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Dawson v. Wells

United States District Court, D. Oregon

June 27, 2019

PAUL JOHN REID DAWSON, Plaintiff,
v.
CORRECTIONS OFFICER H. WELLS; CORRECTIONS OFFICER R. WATSON, Defendants.

          OPINION AND ORDER

          Michael J. McShane, United States District Judge

         Plaintiff, an inmate at the Eastern Oregon Correctional Institution (EOCI), filed suit pursuant to 42 U.S.C. § 1983 and alleged that defendants brought false misconduct charges against him in retaliation for exercising his First Amendment rights. Defendants now move for summary judgment on grounds that plaintiff failed to exhaust his administrative remedies and cannot sustain his claim on the merits. I find that defendants' involvement in the misconduct charges against plaintiff advanced a legitimate correctional goal, and defendants are entitled to summary judgment.

         BACKGROUND

         In 2015, plaintiff received a favorable settlement in a case brought against Oregon prison officials. Plaintiff alleges that Officers Watson and Wells subsequently made sarcastic comments about plaintiff's lawsuit and other grievances, referred to plaintiff as “esquire” or “legal beagle, ” and told plaintiff that he could not “sue us for this one” after plaintiff was given a disciplinary sanction in June 2016 for prohibited conduct.[1] Compl. ¶¶ 9, 14-16, 19 (ECF No. 2).

         On January 3, 2017, plaintiff reported to EOCI officers that his cellmate, Benton, had a weapon. Plaintiff also gave a note to an officer that said, “12B knife in drawer for staff assault.” Defs.' Ex. 1 at 1; Defs.' Ex. 2 at 21 (ECF Nos. 87, 88).[2] Plaintiff stated that “he wanted no part of it and that he was not going back to the cell until it was taken care of.” Defs.' Ex. 2 at 21. Correctional officers searched the cell and eventually found two homemade knives - made from razor blades, a toothbrush, and shampoo labels - in Benton's drawer. Defs.' Ex. 1 at 1. Benton and plaintiff were placed in disciplinary segregation. Plaintiff requested that he be moved to housing unit E-4, and plaintiff's request was granted. Watson Decl. ¶ 9 (ECF No. 71). Benton remained in disciplinary segregation until his disciplinary hearings.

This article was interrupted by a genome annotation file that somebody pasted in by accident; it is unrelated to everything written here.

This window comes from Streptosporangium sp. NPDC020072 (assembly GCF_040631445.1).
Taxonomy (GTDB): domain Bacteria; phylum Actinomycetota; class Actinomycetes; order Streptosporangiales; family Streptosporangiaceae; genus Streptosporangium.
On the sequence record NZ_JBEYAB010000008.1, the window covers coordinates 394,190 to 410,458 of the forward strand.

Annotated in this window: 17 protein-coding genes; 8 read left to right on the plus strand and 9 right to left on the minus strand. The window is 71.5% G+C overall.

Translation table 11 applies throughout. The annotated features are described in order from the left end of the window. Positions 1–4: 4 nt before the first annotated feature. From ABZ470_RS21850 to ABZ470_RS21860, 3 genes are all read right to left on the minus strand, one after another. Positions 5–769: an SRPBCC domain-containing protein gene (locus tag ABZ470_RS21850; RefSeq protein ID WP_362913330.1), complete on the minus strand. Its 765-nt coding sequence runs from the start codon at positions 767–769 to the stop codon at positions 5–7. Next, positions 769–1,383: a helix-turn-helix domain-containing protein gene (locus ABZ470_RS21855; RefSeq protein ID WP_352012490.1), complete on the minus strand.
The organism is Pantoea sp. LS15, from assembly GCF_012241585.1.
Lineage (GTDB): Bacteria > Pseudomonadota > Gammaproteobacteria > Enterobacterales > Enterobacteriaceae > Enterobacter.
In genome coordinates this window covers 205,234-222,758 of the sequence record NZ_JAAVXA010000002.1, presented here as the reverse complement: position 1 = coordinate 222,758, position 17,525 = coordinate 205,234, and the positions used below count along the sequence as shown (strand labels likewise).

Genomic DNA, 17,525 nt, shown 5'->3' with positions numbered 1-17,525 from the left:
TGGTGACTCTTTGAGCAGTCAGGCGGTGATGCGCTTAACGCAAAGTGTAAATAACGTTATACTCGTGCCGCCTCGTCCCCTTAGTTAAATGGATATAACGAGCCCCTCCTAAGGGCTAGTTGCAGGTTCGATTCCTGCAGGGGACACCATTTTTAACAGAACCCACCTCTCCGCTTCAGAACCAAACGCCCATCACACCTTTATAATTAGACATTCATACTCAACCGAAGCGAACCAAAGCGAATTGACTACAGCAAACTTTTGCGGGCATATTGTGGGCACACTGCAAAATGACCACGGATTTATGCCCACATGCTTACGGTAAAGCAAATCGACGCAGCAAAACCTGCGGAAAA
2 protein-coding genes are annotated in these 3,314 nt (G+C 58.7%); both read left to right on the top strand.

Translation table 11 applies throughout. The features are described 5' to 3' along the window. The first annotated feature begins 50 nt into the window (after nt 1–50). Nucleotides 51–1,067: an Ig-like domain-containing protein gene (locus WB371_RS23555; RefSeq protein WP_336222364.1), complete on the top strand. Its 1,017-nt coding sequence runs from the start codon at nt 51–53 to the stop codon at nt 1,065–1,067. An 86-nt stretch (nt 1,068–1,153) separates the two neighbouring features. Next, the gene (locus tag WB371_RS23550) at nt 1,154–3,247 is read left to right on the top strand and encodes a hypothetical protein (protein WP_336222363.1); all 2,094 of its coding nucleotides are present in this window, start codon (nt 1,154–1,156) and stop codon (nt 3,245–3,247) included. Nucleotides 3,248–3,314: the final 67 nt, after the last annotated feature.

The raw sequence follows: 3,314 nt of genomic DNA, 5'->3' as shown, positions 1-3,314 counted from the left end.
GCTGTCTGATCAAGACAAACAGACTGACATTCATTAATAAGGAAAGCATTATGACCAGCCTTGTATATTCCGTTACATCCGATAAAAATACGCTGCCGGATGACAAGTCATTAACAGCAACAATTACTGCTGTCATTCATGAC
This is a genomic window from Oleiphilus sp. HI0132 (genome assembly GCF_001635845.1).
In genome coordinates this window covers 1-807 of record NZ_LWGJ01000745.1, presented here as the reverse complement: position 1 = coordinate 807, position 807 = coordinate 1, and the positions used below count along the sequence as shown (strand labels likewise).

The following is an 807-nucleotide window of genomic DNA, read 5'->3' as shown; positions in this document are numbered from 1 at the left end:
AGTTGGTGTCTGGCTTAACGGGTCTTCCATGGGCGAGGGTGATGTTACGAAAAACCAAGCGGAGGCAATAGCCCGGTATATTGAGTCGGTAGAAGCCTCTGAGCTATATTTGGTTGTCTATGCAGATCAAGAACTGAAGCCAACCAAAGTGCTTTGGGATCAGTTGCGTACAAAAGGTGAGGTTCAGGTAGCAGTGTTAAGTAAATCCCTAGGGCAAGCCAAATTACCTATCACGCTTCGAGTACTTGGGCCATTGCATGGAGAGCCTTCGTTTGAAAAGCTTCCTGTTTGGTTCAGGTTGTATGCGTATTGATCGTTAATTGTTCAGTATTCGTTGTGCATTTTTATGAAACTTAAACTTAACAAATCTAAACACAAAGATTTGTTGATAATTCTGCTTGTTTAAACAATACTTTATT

On January 4, 2017, plaintiff claims that an inmate in E-4 approached him and said, “Officer Watson told me to tell you good job setting up your cellmate.” Compl. ¶ 22. Plaintiff claims this statement made him fearful that Officer Watson was spreading rumors about him.[3]

         On January 7, Officer Watson informed Inspector Troy Holman that “something just doesn't seem right about the incident that happened with Inmate Benton.” Defs.' Ex. 2 at 11. Officer Watson explained:

Inmate Benston was locked up while he was at work because he supposedly had a weapon in his cell. He cellie Inmate Dawson…came to the Officer station and reported to Officer Garton that his cellie had a weapon and was planning to assault staff. So staff came and found a weapon in his cell…and they locked up Inmate Benton while he was at work. The weird part to me is that for the last 4 months I've been on the 5 day on B2[.] Inmate Dawson has been pestering me about helping him move to the East side. Constantly asking me to email Lt. Carey to get him moved. I kept telling Dawson to send kytes and that when he was eligible he would probably get moved. At one point I told Dawson he would not be getting moved to the East side and to stop bugging me. Dawson [alluded] to the idea that if I didn't move him he would have to come up with his own way. (that is my opinion)…Magically after they locked up Benton, Inmate Dawson was moved to the East side to the unit he wanted to move to. If nothing comes of it oh well, it just seemed a little off that this old man with no misconduct history would suddenly want to make a weapon and assault staff and the one who told on him is a guy with an extensive misconduct history who is known to be manipulative.